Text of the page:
Communications is not rocket science or brain surgery. A lot of people can communicate. But strategic communications isn’t always easy. It takes thought and skill and training and time. Organizations run the gamut in terms of how much they value and support communications. Consider for a moment how you treat communicators in your organization.
I can’t pretend to speak for all communicators everywhere, but here are six things that drive most of us crazy.
“This story writes itself!”
No, it doesn’t. The writer writes it. An editor or marketing manager commissions and strategizes it with the writer, who does research and conducts interviews and writes draft after draft. An editor molds it, and a proofreader makes it perfect. Yes, some tales are easier to weave than others. But no story, no website, no blog post writes itself.
“Can you throw together a brochure for me?”
Throwing something together suggests that we shouldn’t put some thought into it. Even a brochure, which seems simple, requires some thought and strategy to do correctly. Time, love and brainpower go into everything a communicator does.
“I don’t want to give my feedback until the design is complete.”
Look, Word documents are boring. Designed pieces are pretty and fun to look at. But key stakeholders and decision makers need to be a part of the creative process from early on. It costs time and a lot of money to revamp content once something is designed. The words matter. The messaging matters. The strategy matters. If someone’s opinion indeed matters, he or she needs to be a part of the entire process. The only people who should see only that final designed product and no previous iterations are consumers and anyone in the organization who doesn’t get a vote.
“Do we really need to follow the style guide?”
Yes. You do need to follow the company style guide. There are reasons we have a style guide. Consistency and professionalism of our brand are key. No one’s project is so special that they get to deviate from the style guide.
“We need to condense the production schedule.”
Creative professionals and strategic communications departments everywhere understand that rush projects happen. But when they become the norm, there is a problem. Maybe there is a bottleneck somewhere. An executive who wants to review everything but doesn’t have time to. Someone who’s trying to write all the content when they should just be driving strategy and editing.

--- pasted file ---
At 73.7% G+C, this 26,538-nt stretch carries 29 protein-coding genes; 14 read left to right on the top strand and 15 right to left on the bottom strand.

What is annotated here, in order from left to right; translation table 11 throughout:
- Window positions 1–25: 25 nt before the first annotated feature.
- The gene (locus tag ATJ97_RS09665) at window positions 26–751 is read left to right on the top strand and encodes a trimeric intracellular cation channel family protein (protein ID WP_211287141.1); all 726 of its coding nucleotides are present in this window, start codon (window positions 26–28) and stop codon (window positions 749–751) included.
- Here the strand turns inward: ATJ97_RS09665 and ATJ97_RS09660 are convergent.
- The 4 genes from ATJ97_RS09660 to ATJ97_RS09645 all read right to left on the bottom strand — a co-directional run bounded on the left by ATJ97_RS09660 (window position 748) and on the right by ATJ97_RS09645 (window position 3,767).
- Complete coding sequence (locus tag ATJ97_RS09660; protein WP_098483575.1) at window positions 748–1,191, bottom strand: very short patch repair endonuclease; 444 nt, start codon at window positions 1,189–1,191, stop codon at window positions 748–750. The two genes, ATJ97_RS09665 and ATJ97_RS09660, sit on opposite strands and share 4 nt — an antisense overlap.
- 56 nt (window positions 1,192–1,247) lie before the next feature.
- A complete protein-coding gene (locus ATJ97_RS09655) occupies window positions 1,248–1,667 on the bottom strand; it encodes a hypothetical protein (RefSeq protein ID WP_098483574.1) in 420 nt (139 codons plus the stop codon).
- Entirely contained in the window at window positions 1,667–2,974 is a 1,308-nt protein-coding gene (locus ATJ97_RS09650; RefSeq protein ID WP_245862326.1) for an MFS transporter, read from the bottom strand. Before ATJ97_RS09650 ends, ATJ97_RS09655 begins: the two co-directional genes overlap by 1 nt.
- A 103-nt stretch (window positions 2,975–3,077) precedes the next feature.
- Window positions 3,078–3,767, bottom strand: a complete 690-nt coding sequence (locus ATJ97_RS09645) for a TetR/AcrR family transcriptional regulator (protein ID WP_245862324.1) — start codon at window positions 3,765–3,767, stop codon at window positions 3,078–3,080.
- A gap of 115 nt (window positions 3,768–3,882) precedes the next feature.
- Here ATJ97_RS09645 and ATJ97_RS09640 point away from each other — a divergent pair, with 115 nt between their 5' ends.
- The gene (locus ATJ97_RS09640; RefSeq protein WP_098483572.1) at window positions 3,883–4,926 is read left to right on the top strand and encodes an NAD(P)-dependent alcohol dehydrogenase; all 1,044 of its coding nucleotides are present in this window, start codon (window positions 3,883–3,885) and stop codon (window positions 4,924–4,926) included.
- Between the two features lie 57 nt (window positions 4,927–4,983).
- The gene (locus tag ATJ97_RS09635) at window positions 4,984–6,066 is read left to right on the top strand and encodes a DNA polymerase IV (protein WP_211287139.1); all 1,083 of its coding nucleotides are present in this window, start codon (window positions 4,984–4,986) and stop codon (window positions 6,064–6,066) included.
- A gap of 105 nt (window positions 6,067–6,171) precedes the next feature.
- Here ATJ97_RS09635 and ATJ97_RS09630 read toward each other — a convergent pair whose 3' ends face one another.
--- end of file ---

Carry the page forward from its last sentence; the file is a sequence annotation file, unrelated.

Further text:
These days, I don’t see a lot of fat in schedules. (I used to.) Lately, it seems a fast turnaround is the expectation, so marketers are not building time into their schedules just in case. When we start with tight time frames, we can’t take extra time for anything. And any condensing of the schedule increases the risk for error. It means quality reviews are skipped. Perhaps entire steps like proofreading are skipped. People are taking shortcuts. And most of those shortcuts are happening on the upfront strategy and thinking stage. People are diving into projects without doing creative briefs, without planning.
You can get away with that for one project here and there. Maybe even for a short period of time. But eventually, over time, this will catch up with your team and organization. When people seek to shorten the time that the communications team has to do their work, it’s important for communicators to spell out what the trade-offs are. Communications teams must ask important questions, like “Can we push our delivery date?” Oftentimes, we assume that is not an option, but we never ask.
“Let’s just do it the same way we did it last year.”
Listen, I personally often recommend formulas. Newsletters and magazines with clearly defined sections. Formulas in writing for consistency and speed. But year after year of doing the same reports the same way, never re-designing a magazine, never stopping to look at metrics and analyze what’s been working and what hasn’t … Well, it’s just irresponsible of a strategic communications team. Plus, to keep creative professionals engaged, it’s important to challenge them to try new things.
Before agreeing that we should just do the project the same way we did it before, stakeholders and communicators should sit down, have a conversation and review the important metrics. What are the numbers saying about what’s working and what’s not? If you have perfect response rates, off-the-charts ROI, etc., maybe there is very little to tweak. But in my experience, there’s always something that can be made better, more effective for the viewer/reader/user, more engaging, clearer.
As creative professionals and marketing professionals, our work is never done. We’re always pushing ourselves to better and better work. Yes, it means some projects might take longer than if we were to just update last year’s annual report with new pictures and numbers. But the strategic communicators who want to continually improve and try new things are the communicators you want in your organization.